Superior native Doug Sutherland fondly recalls his rookie year with the New Orleans Saints in 1970, when one of his duties was being a “wedge buster” on kickoffs, with the sole purpose of taking out as many blockers as possible.

The kick returner broke through the wedge and with Sutherland in hot pursuit, had one player left in front of him: Saints kicker Tom Dempsey.

“Dempsey took it right in the stomach, and I went over the guy’s back and hit Dempsey right underneath the chin, and his helmet flew off because he never wore a chinstrap,” Sutherland recalled, laughing. “Dempsey went to the sideline and said, ‘Wow, somebody just about killed me.’ I didn’t tell him it was me until he saw it (in the film session) on Monday, and then he chased me around the field.”

Dempsey, 73, who despite missing the toes on his right foot, kicked a 63-yard field goal that year, an NFL record that stood for more than four decades. He died Saturday, April 4, reportedly from coronavirus. He was diagnosed with dementia in 2012.

In a legendary photo displayed in newspapers across the country the next day, Sutherland, who resides in Duluth, was one of two players who carried Dempsey off the field that day.

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“Tom was a friend of mine,” Sutherland said, recalling the good times they had. “He taught me how to eat raw oysters, and he even let me kick off one time. He said he had a sore leg. He was a great guy. It’s just too bad.”

The Kick

New Orleans was only in its fourth NFL season in 1970 and was struggling.

Coach Tom Fears was fired after a 1-5-1 start and replaced by J.D. Roberts, whose first game was a 19-17 victory over the Detroit Lions in which Dempsey’s 63-yarder won it on the final play.

Dempsey’s kick, on Nov. 8, 1970, at Tulane Stadium in New Orleans, shattered the previous record by seven yards, set seventeen years earlier by the Baltimore Colts’ Bert Rechichar. Dempsey's record was tied three times before being broken on Dec. 8, 2013, by Broncos kicker Matt Prater’s 64-yard field goal in the thin air of Denver just before the half.

“It wasn’t in the heat of the game,” Sutherland said. “Tom’s kick won the game for us.”

While Dempsey’s kick surprised the Lions, it wasn’t a shock to the Saints, who had seen him bomb kicks in practice.

“We knew he had the length to do it,” Sutherland recalled. “And it was the end of the game and we were behind, so what’s there to lose? It was a big win.”

Dempsey was born in Milwaukee with no toes on his right foot and no fingers on his right hand. He attended high school and college in Southern California. He went undrafted out of Palomar College in 1969 but earned first-team All-Pro and Pro Bowl honors for the only time as a rookie that year.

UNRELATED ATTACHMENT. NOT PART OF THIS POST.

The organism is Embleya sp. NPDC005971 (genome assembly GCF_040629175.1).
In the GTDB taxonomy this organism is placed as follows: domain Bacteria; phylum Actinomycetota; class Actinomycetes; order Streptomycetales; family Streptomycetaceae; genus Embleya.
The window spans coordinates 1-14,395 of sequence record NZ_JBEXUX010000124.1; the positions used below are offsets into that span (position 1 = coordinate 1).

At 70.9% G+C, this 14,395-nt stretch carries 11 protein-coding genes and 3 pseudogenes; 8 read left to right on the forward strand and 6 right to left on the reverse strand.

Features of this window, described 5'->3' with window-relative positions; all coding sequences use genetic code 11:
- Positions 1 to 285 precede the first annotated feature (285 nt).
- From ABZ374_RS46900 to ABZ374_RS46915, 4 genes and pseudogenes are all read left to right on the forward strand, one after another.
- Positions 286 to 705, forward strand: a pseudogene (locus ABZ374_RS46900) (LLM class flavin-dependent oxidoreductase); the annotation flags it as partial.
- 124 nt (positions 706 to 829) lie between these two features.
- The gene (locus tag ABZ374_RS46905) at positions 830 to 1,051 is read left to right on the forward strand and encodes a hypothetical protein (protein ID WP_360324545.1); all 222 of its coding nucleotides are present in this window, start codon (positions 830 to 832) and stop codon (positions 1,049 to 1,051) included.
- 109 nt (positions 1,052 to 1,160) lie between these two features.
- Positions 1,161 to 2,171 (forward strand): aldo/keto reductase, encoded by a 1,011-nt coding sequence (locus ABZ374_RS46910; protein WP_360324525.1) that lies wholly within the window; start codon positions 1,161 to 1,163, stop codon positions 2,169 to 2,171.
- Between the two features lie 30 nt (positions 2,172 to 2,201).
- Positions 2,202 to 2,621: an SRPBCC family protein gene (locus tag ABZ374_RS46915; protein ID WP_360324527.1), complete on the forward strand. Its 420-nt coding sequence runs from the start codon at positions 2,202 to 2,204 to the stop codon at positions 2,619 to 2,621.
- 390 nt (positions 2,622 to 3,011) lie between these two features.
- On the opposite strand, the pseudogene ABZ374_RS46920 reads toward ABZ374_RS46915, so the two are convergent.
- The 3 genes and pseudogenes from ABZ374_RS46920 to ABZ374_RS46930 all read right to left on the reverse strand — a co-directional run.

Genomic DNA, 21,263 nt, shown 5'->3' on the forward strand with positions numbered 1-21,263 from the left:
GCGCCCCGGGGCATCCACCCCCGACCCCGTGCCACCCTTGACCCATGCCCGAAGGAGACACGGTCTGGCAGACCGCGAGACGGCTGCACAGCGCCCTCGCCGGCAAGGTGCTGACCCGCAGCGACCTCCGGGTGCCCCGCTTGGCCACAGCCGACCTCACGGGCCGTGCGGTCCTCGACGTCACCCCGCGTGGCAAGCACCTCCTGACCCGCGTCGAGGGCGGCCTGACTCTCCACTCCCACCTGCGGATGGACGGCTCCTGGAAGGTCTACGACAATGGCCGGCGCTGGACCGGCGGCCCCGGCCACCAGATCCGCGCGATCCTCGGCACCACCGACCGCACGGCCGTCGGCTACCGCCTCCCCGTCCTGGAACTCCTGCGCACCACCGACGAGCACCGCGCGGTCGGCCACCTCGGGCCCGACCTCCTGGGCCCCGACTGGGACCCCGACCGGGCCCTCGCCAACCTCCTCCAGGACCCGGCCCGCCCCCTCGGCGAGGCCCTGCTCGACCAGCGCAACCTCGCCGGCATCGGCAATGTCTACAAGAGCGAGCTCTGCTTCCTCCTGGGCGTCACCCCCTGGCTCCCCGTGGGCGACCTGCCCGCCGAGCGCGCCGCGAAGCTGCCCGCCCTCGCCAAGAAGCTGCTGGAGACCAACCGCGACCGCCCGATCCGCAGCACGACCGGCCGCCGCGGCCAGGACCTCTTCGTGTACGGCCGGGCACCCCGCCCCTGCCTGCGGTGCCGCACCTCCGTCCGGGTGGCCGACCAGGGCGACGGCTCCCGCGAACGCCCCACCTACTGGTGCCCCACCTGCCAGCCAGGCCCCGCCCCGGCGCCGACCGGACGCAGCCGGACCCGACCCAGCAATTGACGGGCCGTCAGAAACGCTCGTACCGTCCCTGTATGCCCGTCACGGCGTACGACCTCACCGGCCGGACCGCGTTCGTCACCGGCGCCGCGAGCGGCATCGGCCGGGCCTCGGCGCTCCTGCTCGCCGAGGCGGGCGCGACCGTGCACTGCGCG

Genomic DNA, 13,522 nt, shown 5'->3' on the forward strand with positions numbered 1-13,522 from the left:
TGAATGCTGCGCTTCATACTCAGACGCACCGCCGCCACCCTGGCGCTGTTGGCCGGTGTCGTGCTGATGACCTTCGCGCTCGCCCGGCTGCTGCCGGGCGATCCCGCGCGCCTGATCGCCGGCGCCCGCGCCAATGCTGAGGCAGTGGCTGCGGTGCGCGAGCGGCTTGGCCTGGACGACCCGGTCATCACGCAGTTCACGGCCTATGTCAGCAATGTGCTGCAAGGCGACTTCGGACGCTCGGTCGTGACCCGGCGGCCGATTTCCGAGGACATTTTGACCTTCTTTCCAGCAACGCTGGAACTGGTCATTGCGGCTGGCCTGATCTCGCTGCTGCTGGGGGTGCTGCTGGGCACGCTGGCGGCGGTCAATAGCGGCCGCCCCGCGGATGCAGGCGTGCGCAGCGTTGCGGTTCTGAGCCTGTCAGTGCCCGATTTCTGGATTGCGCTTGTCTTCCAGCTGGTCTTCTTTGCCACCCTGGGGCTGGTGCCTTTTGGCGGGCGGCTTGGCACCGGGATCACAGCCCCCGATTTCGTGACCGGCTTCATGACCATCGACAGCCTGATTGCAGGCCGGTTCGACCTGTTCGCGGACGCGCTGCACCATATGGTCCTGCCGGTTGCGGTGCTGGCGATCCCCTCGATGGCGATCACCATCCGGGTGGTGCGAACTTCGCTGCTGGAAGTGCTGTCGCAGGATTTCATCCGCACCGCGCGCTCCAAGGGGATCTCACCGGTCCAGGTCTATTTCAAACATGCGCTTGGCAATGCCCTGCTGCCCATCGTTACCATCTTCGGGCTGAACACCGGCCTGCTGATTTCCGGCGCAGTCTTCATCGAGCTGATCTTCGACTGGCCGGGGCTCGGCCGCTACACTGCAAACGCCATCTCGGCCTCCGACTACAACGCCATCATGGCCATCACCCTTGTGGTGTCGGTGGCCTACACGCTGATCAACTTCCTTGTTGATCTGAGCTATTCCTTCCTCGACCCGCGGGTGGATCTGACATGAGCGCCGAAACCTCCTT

Sutherland, 71, a former Wisconsin-Superior standout, was a defensive lineman, offensive guard, middle linebacker and also backup kicker for the Saints, so he got to know Dempsey well.

Sutherland said they hit it off right away. They were about the same age and single, occasionally hitting the French Quarter together.

“He was just a good guy and a heckuva kicker; he not only kicked it far but he kicked it high. He had an extremely strong leg,” Sutherland said. “When he kicked the football, it was like an explosion. It was kind of a square piece on the end of his partial foot, and it sounded like a sledgehammer when he hit the ball.”

Sutherland remembers the buildup to the kick well. Billy Kilmer was the quarterback, and he threw a pass to Al Dodd, who landed right in front of Sutherland standing on the sidelines.

“The only thing in bounds were his toenails,” Sutherland said. “It was probably a 15 or 20-yard pass, and he caught it to set up the field goal. (Lions defensive tackle) Alex Karras, I don’t even think he rushed the kick. He just stood back and laughed at him thinking there was no way he could kick it that far.”

Sutherland went on to become a member of the Minnesota Vikings’ legendary Purple People Eaters. He spent only one year in New Orleans but it was a memorable one, in large part because of that kick.

Sutherland looked at the celebration photo the other day. He’s No. 60 in the shot, but he couldn’t figure out who the teammate was who helped carry the 275-pound Dempsey off the field.

“I got my picture in the paper. All over the country,” Sutherland said, laughing. “The whole sideline emptied onto the field. We won the game, and it was (almost) the only game we won all year (laughed again). That was a big deal. I can’t remember what was said after, but it was a lot of fun, though.”